gundamzaku Regular Member

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    i enjoy your sarcasm, LOL

    to the OP, it's a matter of priority in your badminton life. if you feel that experimentation of rackets is more important to you, then you'll spend the money on new rackets tho you might feel guilty afterward. i do it all the time :) if you feel that training and winning tournaments in competition is more important, then you'll naturally think about training a lot more and of the rackets a lot less. i think right now you're just in an experiment-of-racket phase, at least that's what you think all the time. when you're tired of the "new racket" marketing, you'll stop for a period of time, until something really catches your attention, then you'll buy another racket. and i'm sure that after you graduate, find that career that you want, you'll have more plans in your life than just badminton, which will require a lot more of your time and money than badminton...unless your career goal is to open a badminton gym, then i guess you're stuck forever :)
     
  18. latecomer

    latecomer Regular Member

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    Can anyone explain the urge to buy rackets after rackets other than being an shopaholic. In golf, a new driver, the manufacturer claims it will be 20 yards further than the old model. In badminton, assuming one can clear from baseline to baseline without labouring, hitting the bird further doesnot do one any good. Therefore a new racket will not help you beating a player better than you. With string tension and strings variety come into the equation, a non-pro player will not know the precise different between rackets unless you have time to expriementing different strings and different tensions on each and every one of your rackets. Do not forget the tensions different between main and cross too. Plus one has to play a certain amount of games to fully know the pros and cons of the racket. Who will have this much time and energy to invest especially if you are married.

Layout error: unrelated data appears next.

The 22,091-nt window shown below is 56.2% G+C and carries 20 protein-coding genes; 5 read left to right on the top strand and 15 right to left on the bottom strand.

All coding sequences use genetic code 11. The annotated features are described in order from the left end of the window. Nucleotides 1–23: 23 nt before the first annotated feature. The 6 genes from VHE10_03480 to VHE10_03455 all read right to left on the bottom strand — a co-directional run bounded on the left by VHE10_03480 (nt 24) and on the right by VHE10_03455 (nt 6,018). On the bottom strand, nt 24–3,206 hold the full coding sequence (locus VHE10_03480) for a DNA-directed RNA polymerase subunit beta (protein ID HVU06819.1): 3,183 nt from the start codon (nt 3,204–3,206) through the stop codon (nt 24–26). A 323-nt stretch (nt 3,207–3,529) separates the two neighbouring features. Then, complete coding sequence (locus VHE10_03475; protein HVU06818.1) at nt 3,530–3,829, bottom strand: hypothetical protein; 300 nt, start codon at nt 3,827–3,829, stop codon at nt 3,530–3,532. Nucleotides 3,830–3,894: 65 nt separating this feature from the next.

19. gundamzaku

    gundamzaku Regular Member

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    for me personally, it's my curiosity that gets me every time. when i see a new racket, i ignore the marketing/advertising, but after reading about the pros of a racket on this forum, i feel an urge to buy it. my desire to buy a new racket will never be because i can hit further because that's not what i look for in a badminton racket anyway :) furthermore, i actually have time(probably because i'm not married) to experiment with difference in tension and thickness of strings as well as the structure of the string, tho i'm not a pro, not even close. my arm and hand, however, is sensitive enough to know the difference, you don't really need to be a pro to know. i truly believe that if you play badminton long enough, you'll gain that type of experience. i also have a stringer, tho not the best, but i can switch to a different string by impulse since it's convenient to me :) in the end, it's my passion for the sport that drives me to allocate the time needed to do all of the above :) and also, some of us, not me tho, are actually racket collectors, so maybe that's why we buy so many rackets. the only time i bought more than one racket was a purchase of 4 carbonex 8600ti for two reasons, i love using it, and because i love using it, i can use this model to test out different strings :) however, they are only $45USD (on sale) per racket, so it's on a very very low budget :)
     
  20. latecomer

    latecomer Regular Member

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    "gundamzaku", may you tell us how many rackets you test on a yearly basis.